In Praise of the 100-inch story p.

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By: M.L. Stein

Los Angeles Times editor says many readers will be happy to ‘plow through’ a riveting tale skillfully handled sp.

NEWSPAPERS MIGHT WELL take a new look at “literary” journalism and investigative reporting, Los Angeles Times editor Shelby Coffey III told a general audience recently.
“Nothing beats the power of a story well told,” he said. “And, contrary to the worries about ever-shortening attention spans, there’s good argument to be made that, given a riveting tale skillfully handled, many readers will happily plow through a 100-inch and longer newspaper story.”
Delivering the 28th annual Riverside Press-Enterprise Lecture on the University of California campus in Riverside, Coffey suggested that editors make sure both long and short stories have appropriate style and pace.
“There’s plenty of room for literary flair if we edit with readers in mind,” he contended.
A newspaper also can be distinguished by its in-depth investigative reporting “but I don’t necessarily mean some simplistic version of an eager reporter who finds the sheriff is on the take and he goes to jail,” Coffey went on.
Editors and reporters should also look at institutions and officials, the rules and charters they operate under and what discrepancies, if any, there are between stated practice and “real life,” the editor said.
Overall, Coffey stated, newspapers must take into account the lives and needs of readers by showing them “how to cope and deal with the blooming, buzzing confusion of daily life ? whether with articles or listings or how-to’s. The role needs to be part of newspapers or we’ll lose touch with a part of our readers’ needs.”
The recession with its economic constraints on newspapers has forced editors to rethink the gathering and presentation of information, Coffey said.
“The forced evolution has pain in it but also the potential for some gain,” he observed. “We in the newspaper business have to reset priorities, determine impact and importance, push our creativity to the limits. In short, we must outthink adversity.”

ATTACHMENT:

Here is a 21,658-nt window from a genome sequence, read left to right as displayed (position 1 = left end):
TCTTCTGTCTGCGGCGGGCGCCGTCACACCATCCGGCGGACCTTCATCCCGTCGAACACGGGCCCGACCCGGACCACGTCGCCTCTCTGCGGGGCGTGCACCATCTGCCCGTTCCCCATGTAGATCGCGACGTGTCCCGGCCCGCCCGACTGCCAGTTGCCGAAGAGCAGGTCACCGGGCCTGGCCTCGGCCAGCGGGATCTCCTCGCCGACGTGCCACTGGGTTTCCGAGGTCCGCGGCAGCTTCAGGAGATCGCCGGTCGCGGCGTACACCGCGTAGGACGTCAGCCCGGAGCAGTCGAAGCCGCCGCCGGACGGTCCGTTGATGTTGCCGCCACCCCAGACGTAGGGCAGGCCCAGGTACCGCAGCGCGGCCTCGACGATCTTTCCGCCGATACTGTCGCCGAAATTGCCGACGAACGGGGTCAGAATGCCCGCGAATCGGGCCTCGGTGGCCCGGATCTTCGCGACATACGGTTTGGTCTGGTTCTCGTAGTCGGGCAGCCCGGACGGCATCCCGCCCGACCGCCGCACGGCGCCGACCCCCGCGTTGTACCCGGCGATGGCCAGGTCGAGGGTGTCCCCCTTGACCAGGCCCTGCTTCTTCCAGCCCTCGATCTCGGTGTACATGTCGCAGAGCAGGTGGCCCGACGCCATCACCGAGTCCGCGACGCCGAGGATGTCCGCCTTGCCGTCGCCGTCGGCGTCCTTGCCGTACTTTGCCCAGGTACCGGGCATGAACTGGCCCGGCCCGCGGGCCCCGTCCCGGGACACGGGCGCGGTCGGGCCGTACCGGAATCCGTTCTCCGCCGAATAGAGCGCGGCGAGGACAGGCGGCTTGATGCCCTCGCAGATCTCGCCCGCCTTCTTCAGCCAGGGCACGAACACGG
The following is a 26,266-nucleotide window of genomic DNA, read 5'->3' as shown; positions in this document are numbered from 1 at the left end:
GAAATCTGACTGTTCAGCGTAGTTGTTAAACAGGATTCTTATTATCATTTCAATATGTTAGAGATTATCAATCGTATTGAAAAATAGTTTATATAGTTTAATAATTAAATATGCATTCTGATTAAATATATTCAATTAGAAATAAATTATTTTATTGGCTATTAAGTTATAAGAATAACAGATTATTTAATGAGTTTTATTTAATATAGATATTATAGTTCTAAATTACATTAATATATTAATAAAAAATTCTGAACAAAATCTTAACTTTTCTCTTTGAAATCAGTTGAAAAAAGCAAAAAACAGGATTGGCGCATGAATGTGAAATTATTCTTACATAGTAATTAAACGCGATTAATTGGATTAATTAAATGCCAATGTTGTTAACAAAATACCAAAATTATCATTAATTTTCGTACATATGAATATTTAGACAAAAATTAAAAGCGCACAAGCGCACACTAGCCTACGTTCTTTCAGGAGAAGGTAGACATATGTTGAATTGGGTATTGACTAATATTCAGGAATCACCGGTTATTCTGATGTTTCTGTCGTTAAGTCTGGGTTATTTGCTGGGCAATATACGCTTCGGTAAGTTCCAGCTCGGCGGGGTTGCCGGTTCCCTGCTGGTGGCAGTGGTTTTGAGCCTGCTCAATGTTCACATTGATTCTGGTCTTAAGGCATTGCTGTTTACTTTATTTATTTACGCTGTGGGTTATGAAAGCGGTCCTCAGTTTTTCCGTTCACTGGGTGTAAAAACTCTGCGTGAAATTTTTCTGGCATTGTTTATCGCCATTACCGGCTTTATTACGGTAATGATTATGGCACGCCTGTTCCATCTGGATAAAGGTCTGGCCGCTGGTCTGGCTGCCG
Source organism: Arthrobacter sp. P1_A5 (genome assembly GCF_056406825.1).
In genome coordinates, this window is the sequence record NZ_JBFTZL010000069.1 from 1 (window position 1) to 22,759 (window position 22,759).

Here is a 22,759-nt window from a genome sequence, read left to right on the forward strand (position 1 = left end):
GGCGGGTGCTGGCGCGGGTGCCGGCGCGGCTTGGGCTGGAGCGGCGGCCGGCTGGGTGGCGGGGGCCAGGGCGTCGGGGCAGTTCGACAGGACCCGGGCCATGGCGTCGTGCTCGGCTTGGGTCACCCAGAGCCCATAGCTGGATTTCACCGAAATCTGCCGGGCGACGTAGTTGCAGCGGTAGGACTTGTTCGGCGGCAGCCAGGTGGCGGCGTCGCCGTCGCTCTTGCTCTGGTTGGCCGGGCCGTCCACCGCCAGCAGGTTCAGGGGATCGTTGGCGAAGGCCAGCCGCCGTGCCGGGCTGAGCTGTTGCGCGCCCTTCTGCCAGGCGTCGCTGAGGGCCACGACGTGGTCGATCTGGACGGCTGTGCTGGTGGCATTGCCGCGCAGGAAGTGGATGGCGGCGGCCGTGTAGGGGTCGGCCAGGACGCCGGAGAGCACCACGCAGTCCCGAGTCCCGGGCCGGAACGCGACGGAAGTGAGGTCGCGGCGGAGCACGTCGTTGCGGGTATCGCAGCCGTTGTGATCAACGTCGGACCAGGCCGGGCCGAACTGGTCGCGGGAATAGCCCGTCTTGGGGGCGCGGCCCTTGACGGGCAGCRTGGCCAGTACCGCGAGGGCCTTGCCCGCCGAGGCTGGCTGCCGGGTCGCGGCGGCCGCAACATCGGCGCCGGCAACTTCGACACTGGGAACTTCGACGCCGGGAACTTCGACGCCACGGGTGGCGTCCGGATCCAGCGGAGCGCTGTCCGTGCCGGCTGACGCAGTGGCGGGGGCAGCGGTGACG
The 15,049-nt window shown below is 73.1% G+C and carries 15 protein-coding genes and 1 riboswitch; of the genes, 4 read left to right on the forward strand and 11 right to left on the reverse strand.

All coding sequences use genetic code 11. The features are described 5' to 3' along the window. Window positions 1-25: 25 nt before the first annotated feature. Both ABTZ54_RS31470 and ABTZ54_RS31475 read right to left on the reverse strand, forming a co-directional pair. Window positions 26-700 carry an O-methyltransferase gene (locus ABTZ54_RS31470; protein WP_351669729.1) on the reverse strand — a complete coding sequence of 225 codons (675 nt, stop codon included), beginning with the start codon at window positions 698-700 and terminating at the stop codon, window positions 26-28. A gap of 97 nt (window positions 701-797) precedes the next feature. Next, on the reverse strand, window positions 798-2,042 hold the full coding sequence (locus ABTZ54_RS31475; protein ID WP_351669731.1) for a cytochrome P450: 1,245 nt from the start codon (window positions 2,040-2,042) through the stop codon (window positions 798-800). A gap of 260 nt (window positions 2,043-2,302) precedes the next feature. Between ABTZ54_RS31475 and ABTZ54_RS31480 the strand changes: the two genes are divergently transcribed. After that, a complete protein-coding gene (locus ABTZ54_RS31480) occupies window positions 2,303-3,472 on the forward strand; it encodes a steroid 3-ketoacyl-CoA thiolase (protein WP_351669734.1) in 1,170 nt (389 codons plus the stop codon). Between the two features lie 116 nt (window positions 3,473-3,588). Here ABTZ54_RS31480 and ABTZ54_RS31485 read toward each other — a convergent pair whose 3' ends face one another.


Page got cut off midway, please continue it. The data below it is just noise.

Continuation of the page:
This is not necessarily bad news for readers, the speaker noted.
From hard times in the newsroom has come a reordering of priorities that has meant, among other changes, a greater emphasis on business news as more Americans are affected by both the national and global economy, and a new emphasis on news that reflects the nation’s growing diversity and changing lifestyles, Coffey pointed out.
“The trend toward dramatic changes in newspapers is continuing,” said Coffey, one of the organizers of New Directions for News.
“What if we covered the future as a beat?” he asked. Other beats could include American and city values, and lobbying and pressure groups and how they impact local as well as national government, Coffey conjectured.
“Several decades ago,” he commented, “reporters wrote mostly news stories. Analysis and interpretation weren’t in the purview of American journalists. Now it’s the nineties, and readers won’t be satisfied by one-dimensional reporting.”
In terms of news, Coffey said, newspapers owe readers “a clear look at the naked facts, as best our instant historians can discern them. What’s most important, what’s most fascinating, what’s changed, both sudden and longer term, will continue to be the basis for papers.”
? (Shelby Coffey III )[Photo]

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